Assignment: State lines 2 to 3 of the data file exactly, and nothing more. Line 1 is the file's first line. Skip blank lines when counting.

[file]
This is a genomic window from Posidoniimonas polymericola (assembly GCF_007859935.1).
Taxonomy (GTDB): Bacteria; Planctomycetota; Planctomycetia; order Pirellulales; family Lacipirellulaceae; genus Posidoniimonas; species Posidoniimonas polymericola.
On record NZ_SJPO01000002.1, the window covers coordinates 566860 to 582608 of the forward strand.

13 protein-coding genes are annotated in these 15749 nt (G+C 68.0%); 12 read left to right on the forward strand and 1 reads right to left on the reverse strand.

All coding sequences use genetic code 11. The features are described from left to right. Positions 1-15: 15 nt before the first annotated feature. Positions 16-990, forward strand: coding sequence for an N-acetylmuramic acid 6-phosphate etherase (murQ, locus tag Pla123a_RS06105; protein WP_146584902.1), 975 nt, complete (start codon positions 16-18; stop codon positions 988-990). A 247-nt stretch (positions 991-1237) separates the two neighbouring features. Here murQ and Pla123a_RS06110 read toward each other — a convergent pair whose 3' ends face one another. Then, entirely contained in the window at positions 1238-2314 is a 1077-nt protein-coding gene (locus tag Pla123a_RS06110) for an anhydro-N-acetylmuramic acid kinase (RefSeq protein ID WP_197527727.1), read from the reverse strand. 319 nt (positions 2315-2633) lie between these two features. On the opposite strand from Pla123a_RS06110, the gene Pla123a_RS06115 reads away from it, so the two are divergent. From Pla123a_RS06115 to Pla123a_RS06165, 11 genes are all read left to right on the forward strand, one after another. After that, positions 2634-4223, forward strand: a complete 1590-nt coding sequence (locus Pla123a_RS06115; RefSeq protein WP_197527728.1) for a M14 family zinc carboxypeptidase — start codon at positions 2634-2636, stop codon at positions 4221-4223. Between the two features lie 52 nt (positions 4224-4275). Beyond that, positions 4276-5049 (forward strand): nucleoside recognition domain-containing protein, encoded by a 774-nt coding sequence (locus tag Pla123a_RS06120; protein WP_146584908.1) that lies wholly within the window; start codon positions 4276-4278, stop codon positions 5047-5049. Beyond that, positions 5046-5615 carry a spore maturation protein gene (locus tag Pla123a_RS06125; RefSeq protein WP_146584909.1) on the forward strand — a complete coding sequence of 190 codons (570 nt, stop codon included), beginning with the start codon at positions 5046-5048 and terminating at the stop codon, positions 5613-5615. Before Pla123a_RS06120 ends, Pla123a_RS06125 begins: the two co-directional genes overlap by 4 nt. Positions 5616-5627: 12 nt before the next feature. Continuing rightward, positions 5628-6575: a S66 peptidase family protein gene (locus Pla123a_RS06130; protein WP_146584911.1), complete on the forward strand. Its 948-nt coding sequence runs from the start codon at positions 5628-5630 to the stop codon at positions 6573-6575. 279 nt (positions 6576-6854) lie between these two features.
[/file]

Taxonomy (GTDB): Bacteria; Planctomycetota; Planctomycetia; order Pirellulales; family Lacipirellulaceae; genus Posidoniimonas; species Posidoniimonas polymericola.
On record NZ_SJPO01000002.1, the window covers coordinates 566860 to 582608 of the forward strand.